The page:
Robert F. Kennedy

Robert F. Kennedy

U.S. Federal Government Brookline, MA

Robert F. Kennedy became Attorney General in January 1961, after his brother John F. Kennedy won election as President of the United States. Robert Kennedy had given a speech expressing the administration's support of civil rights to a Southern white audience a few days after the start of the Freedom Rides on May 6. However the issue was not yet a major priority for a Kennedy White House preoccupied with Cold War politics.

Caught off guard by the violence that erupted during the May 14 Anniston, AL bus burning and the riot at Birmingham Trailways Bus Station, Robert Kennedy dispatched special assistant John Seigenthaler to Birmingham, AL to aid the embattled CORE Freedom Riders. Seigenthaler helped arrange a plane flight from Birmingham to New Orleans, LA. Robert Kennedy sought protection for the Riders by Alabama state officials like Gov. John Patterson, with limited success, eventually sending in U.S. Marshals to protect the Riders during the May 21 siege and firebombing of the First Baptist Church.

Kennedy's avowed wish was for a "cooling off" period, in which civil rights leaders pursued voting rights issues rather than conducting violence-provoking direct action that embarrassed the United States on the world stage. He struck a compromise with Mississippi Senator James O. Eastland, allowing the Riders to be jailed in exchange for the Riders' safety, explaining that the Federal Government's "primary interest was that they weren't beaten up."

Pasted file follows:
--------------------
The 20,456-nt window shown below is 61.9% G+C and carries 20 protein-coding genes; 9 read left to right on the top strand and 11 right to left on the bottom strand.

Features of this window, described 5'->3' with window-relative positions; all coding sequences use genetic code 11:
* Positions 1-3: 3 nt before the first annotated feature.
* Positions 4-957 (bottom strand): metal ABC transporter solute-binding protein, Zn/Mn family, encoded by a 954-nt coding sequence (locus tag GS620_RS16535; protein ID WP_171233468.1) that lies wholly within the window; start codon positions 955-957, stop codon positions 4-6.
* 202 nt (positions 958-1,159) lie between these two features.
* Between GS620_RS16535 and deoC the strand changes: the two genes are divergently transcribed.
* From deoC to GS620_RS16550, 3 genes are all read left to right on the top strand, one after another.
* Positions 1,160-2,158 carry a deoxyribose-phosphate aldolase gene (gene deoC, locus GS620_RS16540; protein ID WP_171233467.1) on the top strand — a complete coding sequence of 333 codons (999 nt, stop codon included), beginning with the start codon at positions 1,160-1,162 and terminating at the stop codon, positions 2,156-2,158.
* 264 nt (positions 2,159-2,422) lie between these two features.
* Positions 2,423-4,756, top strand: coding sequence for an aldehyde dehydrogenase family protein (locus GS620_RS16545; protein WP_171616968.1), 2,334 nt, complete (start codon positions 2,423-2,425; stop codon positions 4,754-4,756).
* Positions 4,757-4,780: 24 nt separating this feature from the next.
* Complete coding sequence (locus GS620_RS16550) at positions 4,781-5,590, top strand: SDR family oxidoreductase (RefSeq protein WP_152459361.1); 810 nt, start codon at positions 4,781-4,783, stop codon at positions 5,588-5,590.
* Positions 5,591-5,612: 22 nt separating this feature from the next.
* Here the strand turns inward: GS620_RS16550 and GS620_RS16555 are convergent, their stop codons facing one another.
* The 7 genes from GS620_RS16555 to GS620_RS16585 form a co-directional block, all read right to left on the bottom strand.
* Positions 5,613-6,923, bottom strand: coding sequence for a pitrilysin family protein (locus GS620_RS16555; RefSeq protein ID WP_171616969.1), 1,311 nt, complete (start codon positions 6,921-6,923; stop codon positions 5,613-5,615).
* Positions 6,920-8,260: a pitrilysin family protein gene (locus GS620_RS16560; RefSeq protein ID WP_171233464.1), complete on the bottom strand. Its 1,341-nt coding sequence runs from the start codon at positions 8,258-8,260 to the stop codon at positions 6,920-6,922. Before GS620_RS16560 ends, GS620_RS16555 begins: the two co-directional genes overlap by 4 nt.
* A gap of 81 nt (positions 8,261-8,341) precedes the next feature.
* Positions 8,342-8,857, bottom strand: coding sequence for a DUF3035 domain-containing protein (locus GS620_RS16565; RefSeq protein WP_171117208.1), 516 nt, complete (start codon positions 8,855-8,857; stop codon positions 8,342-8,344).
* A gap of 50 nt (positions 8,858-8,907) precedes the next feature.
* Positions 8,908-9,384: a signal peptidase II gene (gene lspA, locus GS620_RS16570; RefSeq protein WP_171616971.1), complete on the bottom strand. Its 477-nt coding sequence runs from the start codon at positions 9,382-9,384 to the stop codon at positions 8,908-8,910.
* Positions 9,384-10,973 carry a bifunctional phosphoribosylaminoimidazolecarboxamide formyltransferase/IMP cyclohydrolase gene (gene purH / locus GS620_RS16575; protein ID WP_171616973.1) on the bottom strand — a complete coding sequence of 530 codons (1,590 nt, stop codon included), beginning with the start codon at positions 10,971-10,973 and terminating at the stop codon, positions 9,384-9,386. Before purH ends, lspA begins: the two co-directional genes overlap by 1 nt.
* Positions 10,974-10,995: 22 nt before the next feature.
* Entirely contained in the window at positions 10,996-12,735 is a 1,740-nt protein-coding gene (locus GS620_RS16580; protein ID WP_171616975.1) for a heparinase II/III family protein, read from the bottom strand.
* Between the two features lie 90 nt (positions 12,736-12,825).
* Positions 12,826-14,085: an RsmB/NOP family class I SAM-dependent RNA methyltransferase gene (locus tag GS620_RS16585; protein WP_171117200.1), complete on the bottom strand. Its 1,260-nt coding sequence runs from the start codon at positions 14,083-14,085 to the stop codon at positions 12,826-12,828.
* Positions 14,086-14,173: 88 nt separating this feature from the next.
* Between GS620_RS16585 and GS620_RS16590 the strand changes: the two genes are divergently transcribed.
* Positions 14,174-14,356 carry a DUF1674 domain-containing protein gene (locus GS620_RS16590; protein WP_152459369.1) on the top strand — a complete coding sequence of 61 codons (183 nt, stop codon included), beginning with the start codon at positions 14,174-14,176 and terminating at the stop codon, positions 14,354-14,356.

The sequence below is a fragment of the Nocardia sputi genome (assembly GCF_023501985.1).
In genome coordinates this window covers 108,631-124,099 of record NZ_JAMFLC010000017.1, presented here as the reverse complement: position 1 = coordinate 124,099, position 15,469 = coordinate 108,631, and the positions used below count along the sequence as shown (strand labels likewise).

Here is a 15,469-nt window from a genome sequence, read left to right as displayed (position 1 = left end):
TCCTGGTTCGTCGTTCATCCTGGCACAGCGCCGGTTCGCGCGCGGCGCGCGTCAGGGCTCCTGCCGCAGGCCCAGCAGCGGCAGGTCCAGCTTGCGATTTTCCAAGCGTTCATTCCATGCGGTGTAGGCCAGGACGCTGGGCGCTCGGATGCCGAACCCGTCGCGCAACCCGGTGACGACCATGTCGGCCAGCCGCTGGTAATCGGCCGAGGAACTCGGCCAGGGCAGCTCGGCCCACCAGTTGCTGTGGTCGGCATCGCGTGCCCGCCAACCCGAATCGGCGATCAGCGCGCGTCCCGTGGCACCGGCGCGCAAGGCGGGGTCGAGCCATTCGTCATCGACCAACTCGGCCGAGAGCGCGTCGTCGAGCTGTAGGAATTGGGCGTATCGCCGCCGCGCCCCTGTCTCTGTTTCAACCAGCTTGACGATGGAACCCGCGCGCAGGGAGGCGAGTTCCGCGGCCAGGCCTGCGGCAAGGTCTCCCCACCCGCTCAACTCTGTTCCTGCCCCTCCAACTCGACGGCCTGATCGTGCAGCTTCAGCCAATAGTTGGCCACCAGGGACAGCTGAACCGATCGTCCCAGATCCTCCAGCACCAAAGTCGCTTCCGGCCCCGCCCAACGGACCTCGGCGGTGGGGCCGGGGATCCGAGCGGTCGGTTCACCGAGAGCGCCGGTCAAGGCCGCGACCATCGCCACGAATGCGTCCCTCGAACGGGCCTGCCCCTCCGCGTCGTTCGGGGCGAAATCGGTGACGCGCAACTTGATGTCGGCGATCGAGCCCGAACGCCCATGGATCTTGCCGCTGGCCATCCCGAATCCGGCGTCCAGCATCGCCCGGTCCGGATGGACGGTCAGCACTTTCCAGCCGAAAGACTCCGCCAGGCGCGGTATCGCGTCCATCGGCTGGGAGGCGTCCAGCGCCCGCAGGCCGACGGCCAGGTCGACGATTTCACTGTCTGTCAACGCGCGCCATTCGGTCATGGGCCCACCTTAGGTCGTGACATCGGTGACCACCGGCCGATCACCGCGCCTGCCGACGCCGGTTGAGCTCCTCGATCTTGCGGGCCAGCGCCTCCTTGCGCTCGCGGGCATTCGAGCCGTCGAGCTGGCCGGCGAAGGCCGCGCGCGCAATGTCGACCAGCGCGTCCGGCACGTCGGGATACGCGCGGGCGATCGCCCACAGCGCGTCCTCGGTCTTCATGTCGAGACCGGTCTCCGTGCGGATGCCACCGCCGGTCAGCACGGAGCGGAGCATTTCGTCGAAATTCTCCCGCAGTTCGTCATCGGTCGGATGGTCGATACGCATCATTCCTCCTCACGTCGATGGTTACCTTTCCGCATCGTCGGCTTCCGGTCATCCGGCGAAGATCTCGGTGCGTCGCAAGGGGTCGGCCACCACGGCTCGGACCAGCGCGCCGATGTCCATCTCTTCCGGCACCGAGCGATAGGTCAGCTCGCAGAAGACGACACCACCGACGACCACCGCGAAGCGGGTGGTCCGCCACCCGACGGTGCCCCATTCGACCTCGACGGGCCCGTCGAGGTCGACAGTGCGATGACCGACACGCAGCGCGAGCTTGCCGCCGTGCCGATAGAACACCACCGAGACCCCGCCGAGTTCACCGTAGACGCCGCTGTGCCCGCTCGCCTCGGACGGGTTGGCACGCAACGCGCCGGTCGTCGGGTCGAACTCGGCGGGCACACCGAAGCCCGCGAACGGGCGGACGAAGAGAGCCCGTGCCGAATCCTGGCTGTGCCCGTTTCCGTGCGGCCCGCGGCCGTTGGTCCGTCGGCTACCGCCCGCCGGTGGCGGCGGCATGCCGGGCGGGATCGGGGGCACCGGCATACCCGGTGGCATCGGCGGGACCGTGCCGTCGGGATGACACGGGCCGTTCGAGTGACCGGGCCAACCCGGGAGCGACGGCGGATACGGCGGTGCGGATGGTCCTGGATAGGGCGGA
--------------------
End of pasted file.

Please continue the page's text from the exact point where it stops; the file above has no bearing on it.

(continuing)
On May 25, 1961, Robert F. Kennedy delivered an idealistic radio broadcast for Voice of America, defending America's record on race relations to the rest of the world, insisting that "there is no reason that in the near or the foreseeable future, a Negro could [not] become President of the United States."

Just four days later, on May 29, he formally petitioned the Interstate Commerce Commission to adopt "stringent regulations" prohibiting segregation in interstate bus travel. The proposed order, issued on September 22 and effective on November 1, removed Jim Crow signs in stations and ended segregation of waiting rooms, water fountains, and restrooms in interstate bus terminals later that same year, giving the Freedom Riders an unequivocal victory in their campaign.

The Freedom Rides campaign was an opportunity for the Kennedy brothers to begin building a rapport with civil rights leaders through phone conversations, meetings, and cautious collaborations. These ties to the Civil Rights Movement would only deepen in the coming years.

In 1964, Robert F. Kennedy was elected as U.S. Senator for New York. He was assassinated on June 5, 1968 while he campaigned for President.

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